This is a good place to stop for lunch. You have the Oakville Grocery Co for picnic supplies – they have an incredible selection of sandwiches, cheeses and meats – then head over to Alpha Omega to enjoy a picnic with a cold bottle of their incredible Chardonnay that tastes just like a glass of crème brûlée (note: there’s a specific picnic area – food can’t be taken into the tasting room). Or stop by V. Sattui winery for a picnic. They have a deli where you can pick up lunch, and there are plenty of picnic tables outside. For dinner, Cindy’s Backstreet Kitchen and Brix Restaurant are our favorites.
Make sure you spend some time walking through the charming little city of Yountville. If you stay here, you’ll be treated to a small-town feel, but with a big-city price tag. Hotels like Bardesonno and Hotel Yountville deliver consistently great experiences. The Napa Valley Lodge is also a great place to stay.
You’ll find a different kind of tasting experience in Yountville. Tasting rooms line the main street and you can just pop in for a wine tasting of Napa Valley favorites. Cornerstone Cellars and Hill Family Estate are two of our favorites.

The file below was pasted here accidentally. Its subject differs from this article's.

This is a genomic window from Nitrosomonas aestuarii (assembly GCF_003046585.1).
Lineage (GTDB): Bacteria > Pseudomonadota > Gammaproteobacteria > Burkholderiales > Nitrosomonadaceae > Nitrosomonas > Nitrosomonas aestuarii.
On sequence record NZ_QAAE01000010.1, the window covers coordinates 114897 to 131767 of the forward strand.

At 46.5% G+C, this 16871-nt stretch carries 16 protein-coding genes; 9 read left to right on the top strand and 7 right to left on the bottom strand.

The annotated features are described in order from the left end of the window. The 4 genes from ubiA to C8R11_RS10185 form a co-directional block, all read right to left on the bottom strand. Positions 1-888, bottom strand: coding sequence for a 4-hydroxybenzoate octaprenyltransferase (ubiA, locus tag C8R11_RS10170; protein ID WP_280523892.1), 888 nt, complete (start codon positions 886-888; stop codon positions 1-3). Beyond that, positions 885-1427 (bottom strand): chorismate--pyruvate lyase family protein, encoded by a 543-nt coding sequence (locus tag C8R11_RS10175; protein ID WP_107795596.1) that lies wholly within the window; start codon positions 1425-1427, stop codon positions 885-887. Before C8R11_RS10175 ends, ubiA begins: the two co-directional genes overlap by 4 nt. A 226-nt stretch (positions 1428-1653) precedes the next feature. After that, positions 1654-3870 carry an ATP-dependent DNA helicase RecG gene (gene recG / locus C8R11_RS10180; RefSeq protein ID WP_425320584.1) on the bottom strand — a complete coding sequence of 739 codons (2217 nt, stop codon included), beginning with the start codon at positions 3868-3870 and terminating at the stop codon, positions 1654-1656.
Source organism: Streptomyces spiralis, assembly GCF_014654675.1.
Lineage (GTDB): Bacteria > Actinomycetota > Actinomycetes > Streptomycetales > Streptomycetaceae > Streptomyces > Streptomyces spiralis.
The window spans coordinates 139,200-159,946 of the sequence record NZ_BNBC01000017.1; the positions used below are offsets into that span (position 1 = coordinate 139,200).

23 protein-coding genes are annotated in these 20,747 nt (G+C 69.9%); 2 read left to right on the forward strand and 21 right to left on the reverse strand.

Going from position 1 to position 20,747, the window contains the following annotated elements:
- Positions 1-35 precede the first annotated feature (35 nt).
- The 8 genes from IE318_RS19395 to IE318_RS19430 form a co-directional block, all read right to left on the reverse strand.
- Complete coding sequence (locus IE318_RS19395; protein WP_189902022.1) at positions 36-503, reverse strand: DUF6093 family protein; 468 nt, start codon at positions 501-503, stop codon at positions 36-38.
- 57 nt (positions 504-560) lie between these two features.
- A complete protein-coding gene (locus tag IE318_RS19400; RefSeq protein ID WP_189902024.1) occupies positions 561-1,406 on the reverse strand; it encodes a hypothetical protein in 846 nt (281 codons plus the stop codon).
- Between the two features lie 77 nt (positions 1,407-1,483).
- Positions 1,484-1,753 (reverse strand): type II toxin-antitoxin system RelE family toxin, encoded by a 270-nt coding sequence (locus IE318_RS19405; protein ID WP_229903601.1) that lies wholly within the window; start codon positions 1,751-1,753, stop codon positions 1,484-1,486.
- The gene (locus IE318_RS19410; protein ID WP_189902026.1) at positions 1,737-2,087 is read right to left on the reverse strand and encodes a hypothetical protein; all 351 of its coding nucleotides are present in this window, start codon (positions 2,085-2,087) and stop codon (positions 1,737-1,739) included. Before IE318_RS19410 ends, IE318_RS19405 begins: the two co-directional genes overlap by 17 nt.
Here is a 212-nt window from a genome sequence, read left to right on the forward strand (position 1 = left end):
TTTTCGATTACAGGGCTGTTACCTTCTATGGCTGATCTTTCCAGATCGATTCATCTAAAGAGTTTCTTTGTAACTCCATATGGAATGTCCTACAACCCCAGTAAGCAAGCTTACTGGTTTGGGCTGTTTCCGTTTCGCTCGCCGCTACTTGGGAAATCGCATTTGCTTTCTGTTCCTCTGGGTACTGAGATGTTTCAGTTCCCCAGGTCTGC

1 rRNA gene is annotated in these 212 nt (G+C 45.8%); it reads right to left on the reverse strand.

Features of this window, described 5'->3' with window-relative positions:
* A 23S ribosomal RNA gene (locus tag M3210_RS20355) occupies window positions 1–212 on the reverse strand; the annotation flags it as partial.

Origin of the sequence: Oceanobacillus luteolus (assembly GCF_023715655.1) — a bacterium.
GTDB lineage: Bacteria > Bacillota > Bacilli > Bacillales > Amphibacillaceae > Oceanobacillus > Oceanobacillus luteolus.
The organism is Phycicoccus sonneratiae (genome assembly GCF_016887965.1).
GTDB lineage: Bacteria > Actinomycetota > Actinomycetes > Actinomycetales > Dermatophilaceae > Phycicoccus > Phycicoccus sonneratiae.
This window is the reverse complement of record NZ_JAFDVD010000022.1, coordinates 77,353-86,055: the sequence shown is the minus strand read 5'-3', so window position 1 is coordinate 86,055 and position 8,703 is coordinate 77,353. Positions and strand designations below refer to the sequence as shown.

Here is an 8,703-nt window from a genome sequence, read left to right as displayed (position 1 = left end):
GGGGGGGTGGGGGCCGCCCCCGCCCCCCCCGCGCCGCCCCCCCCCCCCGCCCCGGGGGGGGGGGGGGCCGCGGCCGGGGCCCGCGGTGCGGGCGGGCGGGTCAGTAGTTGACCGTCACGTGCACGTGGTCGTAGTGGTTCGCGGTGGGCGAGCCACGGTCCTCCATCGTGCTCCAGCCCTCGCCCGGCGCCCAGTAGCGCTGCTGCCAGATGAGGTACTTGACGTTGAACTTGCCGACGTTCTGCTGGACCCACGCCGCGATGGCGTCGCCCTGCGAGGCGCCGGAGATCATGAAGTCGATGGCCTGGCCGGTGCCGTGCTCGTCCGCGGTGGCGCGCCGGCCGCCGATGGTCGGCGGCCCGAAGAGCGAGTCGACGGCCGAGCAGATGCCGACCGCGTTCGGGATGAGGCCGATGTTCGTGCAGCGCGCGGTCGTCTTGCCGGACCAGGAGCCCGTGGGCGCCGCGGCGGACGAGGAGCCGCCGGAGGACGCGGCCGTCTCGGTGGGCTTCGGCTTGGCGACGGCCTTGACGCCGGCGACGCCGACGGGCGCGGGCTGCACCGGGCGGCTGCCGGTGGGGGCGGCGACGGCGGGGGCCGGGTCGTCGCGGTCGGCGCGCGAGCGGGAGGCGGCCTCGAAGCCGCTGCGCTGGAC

Bouchon Bakery has awesome fresh pastries, but that’s not the only of Thomas Keller’s coveted restaurants. There’s, of course, the famous French Laundry. It’s located directly in the center of Yountville, alongside other world-class restaurants like Keller’s Ad Hoc and Bistro Jeanty. But don’t get near-sighted and miss Michael Chiarello’s Bottega for a plate of the best potato gnocchi I’ve ever eaten. Be prepared for culinary overload in Yountville. There are more wineries and restaurants in a few short blocks than you could hope to get through in one trip.
Located at the southern end of the Napa Valley is the city of Napa. It’s the closest to the airports and you might get the impression that it’s not a spectacular because it’s not in the heart of Napa, but the city has had a revival of sorts that has ushered in luxury accommodations like The Meritage Resort & Spa.
Napa boasts top restaurants like La Toque, plus one of our favorite places to browse delicious-looking food items, Oxbow Market. The market is home to half a dozen restaurants and a plethora of specialty food and wine retailers, including San Francisco’s popular Hog Island Oyster Company, the d Ca’ Momi Winery and Fatted Calf charcuterie.
As you can see, there are so many great choice and it’s incredibly hard to make it to even a small portion of the Napa Valley Wineries in one visit. You know what that means! You’re going to have to come back again. It’s a tough world, I know.